Analysts following the stocks of large U.S. banks, which own major broker-dealers, are generally bullish on the sector for 2017.
Though technology challenges and economic unknowns naturally present risks for the sector, the positive factors that have propelled the group up about 50% since June’s Brexit vote will likely be more influential in the year ahead, they say. Plus, other circumstances—such as the election of Donald Trump—bode well for it in the year ahead.
The reasons behind this positive outlook include broad and specific drivers in the financial system, according to Richard Bove, vice president of equity research for Rafferty Capital, and they encompass the bank’s broker-dealer operations.
Analysts at Keefe, Bruyette & Woods agree: The group “still has room to run as rates move higher, the trading environment improves, modest deregulation decreases company-specific risks, and the U.S. sees better nominal growth aided by a strong U.S. consumer,” according to a recent report by analysts Brian Kleinhanzl and Michael Brown, CFA.
Looking at President-Elect Donald Trump’s policies, Bove points that there could be tax cuts in 2017 to incentivize greater corporate spending. “There also could be $2 trillion repatriated through a government program to bring back profits held overseas,” Bove explained in an interview.
Ultimately, he says, a decent amount of these repatriated funds should end up as bank deposits. He also sees at least a small amount of fiscal stimulus on the horizon.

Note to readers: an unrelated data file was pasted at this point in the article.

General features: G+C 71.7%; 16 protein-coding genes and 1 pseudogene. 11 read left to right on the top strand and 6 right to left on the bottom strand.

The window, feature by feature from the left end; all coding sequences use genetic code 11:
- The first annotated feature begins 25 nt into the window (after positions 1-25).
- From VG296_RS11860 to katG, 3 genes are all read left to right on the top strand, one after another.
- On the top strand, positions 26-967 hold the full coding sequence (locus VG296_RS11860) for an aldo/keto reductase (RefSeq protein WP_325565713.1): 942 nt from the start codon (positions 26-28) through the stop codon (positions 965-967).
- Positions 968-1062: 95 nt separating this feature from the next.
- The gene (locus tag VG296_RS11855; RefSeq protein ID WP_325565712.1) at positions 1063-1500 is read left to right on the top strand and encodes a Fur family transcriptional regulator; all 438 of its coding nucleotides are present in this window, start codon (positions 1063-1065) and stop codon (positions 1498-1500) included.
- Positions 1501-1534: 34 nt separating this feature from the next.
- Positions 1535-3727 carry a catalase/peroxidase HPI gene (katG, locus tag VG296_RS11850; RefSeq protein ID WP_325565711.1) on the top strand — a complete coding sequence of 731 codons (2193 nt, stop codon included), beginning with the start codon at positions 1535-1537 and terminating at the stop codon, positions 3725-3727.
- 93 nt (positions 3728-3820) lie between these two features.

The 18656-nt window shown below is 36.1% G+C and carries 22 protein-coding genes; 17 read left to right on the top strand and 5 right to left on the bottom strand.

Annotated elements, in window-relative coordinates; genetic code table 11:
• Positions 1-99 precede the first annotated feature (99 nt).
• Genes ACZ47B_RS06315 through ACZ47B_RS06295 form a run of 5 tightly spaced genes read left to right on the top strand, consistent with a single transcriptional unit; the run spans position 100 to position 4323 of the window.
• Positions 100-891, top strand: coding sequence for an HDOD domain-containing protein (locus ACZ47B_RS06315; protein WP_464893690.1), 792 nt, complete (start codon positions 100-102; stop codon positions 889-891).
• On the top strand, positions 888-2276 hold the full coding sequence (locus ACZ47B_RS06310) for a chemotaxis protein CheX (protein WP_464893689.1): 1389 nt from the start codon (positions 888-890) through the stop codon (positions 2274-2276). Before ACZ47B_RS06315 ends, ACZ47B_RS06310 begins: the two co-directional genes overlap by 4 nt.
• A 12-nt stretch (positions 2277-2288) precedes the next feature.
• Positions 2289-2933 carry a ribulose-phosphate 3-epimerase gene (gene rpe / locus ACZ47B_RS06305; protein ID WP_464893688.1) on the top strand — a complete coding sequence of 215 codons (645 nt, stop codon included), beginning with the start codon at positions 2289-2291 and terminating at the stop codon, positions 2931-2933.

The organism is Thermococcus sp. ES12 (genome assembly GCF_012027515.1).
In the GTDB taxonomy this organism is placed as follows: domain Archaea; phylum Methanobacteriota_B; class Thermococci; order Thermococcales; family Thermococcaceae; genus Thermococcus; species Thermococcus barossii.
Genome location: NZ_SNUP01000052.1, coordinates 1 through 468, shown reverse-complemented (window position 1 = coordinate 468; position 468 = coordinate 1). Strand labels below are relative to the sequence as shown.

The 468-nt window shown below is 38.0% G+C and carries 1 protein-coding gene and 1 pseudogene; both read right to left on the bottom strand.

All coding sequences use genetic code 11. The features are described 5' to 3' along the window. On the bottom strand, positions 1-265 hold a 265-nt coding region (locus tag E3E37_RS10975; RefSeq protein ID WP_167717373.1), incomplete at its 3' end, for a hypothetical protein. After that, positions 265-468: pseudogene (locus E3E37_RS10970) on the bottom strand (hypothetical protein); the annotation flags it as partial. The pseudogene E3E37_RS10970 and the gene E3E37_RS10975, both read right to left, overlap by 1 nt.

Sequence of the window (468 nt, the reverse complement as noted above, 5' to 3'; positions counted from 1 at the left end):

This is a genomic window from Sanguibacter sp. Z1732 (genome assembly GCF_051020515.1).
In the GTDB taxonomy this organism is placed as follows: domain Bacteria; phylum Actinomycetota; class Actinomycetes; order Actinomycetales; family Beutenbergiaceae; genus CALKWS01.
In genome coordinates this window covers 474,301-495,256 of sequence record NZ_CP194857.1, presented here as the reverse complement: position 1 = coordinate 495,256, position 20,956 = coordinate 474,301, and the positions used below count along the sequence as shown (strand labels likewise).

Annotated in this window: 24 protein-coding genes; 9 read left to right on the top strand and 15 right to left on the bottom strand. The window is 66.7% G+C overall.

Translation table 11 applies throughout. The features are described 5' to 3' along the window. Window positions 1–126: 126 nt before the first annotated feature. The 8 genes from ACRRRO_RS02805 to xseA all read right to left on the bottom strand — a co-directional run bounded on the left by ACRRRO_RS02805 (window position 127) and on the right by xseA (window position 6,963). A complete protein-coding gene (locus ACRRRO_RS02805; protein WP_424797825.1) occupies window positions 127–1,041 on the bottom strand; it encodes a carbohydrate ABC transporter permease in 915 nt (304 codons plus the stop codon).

The team at KBW says it sees large-scale deregulation or tax reform on the horizon, and the large banks “would be a major beneficiary if either were to occur.”
Three Key Assumptions
Looking at these general trends in more depth, Bove argues that three conditions will further support the sector in the year ahead.
“First, there’s going to be a huge need for money,” he explained, “if the government is going to stimulate the economy to build bridges and tunnels.” The public sector will do some of borrowing to finance these programs, he says, and will “move to involve the private sector to do so as well.”
“There should also be tax cuts to incentivize growth in the economy,” Bove stated, “and, again, that entails lots of bank lending.”
If tariffs are put into place to stimulate manufacturing, that policy move also will be associated with increased bank lending, the veteran banking analyst says.
“For bank earnings, the main source is loans. And all indications are that they are going to go up,” he added.
The KBW analysts forecast median loan growth of 4.9% in 2017 and 5.1% in 2018—in-line with their nominal gross domestic product (GDP) growth expectations.
The Fed, Rates
The Federal Reserve, equity analysts say, is poised to raise rates in 2017.